The Academy Awards have always generated considerable debate over the films it deems fit to honor, and it seems that this discourse extends back to the very first award ceremony. Susan Orlean’s recent bio of classic Hollywood’s most famous canine, Rin Tin Tin: The Life and the Legend, has lent evidence to an old Hollywood rumor that the dog star was supposed to win the first award for Best Actor.
The first Academy Awards were more of a popularity contest (and they still are, depending on who you talk to), and Rin Tin Tin was one of the most popular stars of his time. Instead, the Academy passed him over and gave the award to German actor Emil Jannings. After talkies became a big thing and his German accent wasn’t helping his career, Jannings returned to his native land and made propaganda films for Joseph Goebbels. What a guy.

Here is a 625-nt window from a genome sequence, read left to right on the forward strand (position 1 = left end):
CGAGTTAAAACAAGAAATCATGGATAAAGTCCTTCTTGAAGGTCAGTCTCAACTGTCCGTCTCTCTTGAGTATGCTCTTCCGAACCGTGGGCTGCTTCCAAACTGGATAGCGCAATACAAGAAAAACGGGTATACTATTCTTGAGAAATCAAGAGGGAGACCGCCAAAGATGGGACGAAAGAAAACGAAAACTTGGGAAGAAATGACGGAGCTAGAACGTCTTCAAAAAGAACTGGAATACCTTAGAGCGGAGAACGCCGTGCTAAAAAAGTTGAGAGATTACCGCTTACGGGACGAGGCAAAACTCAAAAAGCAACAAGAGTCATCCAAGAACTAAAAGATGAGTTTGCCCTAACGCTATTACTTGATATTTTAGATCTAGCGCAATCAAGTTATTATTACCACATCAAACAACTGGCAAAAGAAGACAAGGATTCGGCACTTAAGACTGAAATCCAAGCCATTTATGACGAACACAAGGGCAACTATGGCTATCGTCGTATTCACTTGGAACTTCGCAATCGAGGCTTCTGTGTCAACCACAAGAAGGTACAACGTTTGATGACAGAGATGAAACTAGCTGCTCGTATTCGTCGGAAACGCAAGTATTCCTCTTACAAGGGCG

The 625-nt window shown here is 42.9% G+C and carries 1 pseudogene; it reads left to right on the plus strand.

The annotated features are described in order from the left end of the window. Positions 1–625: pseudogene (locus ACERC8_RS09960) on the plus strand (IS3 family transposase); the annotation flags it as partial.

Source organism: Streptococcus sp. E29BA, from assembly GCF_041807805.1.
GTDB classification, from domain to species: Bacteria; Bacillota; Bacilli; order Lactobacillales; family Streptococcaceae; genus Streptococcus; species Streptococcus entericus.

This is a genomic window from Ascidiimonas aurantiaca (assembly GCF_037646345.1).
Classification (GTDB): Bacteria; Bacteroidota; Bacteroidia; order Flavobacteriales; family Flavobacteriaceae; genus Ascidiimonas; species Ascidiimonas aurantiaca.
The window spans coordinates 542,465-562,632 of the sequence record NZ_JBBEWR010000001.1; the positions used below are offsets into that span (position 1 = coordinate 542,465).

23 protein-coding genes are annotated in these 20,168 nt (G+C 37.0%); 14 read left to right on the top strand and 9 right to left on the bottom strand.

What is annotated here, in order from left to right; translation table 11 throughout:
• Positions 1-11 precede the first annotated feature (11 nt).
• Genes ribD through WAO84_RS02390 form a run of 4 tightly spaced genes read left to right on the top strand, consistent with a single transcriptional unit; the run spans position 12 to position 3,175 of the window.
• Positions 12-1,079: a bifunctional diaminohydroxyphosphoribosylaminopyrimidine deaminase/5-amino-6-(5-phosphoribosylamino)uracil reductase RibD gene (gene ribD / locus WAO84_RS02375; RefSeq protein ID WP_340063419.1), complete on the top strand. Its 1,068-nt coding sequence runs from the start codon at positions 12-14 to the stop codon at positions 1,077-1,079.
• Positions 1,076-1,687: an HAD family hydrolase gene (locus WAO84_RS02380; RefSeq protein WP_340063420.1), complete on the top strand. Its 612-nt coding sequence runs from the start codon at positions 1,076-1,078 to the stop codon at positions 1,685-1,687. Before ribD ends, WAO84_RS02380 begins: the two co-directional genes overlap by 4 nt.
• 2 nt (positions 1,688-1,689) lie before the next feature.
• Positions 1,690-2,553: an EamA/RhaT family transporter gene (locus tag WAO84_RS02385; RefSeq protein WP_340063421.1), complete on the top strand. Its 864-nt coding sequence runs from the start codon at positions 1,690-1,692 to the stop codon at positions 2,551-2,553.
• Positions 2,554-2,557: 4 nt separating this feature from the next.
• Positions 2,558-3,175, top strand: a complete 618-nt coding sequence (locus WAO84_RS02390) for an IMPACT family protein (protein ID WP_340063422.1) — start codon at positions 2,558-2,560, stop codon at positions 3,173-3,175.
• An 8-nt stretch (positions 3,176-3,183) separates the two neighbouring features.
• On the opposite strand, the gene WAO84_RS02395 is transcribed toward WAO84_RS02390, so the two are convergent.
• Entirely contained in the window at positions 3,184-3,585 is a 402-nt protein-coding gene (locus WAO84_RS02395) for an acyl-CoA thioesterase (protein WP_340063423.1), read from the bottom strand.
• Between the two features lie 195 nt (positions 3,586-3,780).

Orlean is calling upon the Academy to recognize its mistake and award Rin Tin Tin a posthumous Oscar, in the process recognizing animal acting. “If you look at what Rin Tin Tin did, he seemed to understand that he was performing,” says Orlean. “Look at Clash of the Wolves, as he limps away from his pack to die alone. You watch the scene and can’t believe he didn’t know he was acting in the movie.”
I’m sure the Academy could consider an honorary Oscar for Rin Tin Tin. He was a film classic, and also seems like a better person than Jannings. You didn’t see that dog going to make propaganda films for Hitler, and you know why? Because he was a patriot, dammit. Let’s see Jannings and his opposable thumbs top that criteria.[Deadline via The Guardian]